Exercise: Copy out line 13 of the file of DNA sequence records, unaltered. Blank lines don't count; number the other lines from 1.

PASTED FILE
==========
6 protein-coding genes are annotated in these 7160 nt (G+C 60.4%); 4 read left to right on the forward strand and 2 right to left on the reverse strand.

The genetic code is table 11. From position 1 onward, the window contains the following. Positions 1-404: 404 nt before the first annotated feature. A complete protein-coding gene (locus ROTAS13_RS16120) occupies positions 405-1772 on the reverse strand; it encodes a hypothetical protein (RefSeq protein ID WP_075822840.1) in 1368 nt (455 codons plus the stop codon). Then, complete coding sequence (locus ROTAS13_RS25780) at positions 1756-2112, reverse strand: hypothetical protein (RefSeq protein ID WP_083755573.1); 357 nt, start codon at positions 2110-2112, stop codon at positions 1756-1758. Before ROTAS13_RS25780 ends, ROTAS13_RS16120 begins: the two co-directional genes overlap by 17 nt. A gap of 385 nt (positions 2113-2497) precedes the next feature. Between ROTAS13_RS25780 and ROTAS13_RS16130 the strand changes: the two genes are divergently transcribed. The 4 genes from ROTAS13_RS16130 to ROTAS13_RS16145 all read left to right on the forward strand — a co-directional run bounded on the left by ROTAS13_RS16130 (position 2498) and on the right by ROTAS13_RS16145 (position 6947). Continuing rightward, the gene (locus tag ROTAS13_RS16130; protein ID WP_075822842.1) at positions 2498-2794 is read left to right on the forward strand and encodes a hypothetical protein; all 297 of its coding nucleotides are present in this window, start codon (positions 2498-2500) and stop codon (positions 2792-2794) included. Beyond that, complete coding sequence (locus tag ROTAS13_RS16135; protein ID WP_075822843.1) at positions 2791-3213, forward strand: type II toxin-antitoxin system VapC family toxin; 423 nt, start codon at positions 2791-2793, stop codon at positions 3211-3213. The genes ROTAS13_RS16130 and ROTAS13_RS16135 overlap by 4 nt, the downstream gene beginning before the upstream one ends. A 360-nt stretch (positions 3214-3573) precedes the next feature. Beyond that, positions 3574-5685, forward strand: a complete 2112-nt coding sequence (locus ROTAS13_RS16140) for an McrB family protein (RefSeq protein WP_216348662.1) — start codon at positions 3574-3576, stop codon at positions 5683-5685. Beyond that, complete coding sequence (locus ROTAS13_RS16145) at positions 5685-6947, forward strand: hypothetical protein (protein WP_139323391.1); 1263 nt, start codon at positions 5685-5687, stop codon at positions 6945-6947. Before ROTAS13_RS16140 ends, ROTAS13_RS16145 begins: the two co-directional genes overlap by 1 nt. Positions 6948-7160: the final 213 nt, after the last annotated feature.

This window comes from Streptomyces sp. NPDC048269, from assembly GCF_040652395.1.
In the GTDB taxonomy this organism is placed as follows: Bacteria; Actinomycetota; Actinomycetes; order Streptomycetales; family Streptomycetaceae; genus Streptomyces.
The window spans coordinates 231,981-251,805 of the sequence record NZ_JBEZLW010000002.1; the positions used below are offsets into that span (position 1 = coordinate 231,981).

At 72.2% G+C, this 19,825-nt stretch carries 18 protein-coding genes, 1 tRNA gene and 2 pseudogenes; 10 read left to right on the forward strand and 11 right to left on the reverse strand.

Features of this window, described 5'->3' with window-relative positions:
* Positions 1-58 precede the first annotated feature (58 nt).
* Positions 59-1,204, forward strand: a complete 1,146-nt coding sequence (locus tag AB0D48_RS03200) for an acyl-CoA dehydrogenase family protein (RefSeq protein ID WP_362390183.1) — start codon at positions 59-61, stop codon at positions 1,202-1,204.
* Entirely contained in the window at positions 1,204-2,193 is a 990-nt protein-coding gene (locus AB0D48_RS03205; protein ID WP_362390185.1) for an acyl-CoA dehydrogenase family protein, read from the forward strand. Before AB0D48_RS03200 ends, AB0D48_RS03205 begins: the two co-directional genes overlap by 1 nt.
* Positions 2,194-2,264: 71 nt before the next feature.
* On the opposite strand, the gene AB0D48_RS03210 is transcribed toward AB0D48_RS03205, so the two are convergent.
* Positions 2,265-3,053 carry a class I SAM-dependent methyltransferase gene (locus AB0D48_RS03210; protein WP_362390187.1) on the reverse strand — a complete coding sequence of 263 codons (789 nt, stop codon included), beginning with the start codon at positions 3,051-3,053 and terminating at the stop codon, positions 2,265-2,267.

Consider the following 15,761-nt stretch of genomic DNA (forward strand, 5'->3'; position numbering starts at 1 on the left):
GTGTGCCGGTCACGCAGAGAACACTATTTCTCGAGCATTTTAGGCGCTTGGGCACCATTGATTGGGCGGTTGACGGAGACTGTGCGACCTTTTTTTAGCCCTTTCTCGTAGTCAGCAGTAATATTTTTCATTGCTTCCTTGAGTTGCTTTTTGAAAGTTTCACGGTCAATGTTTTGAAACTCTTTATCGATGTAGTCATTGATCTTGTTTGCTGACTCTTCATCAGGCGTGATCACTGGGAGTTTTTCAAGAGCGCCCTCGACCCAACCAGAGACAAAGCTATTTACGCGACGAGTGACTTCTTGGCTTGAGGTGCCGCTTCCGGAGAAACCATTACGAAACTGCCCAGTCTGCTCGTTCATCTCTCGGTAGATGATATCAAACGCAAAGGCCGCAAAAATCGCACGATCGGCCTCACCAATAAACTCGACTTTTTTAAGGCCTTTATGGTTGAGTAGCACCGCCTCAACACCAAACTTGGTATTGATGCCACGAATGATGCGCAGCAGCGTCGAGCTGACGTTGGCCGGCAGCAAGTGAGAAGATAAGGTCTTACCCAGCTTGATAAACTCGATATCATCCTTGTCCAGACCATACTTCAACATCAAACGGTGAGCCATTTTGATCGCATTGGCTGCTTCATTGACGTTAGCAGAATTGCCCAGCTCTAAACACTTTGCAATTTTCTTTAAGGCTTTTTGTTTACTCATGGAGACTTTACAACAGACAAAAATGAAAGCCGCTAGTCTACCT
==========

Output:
* Positions 2,265-3,053 carry a class I SAM-dependent methyltransferase gene (locus AB0D48_RS03210; protein WP_362390187.1) on the reverse strand — a complete coding sequence of 263 codons (789 nt, stop codon included), beginning with the start codon at positions 3,051-3,053 and terminating at the stop codon, positions 2,265-2,267.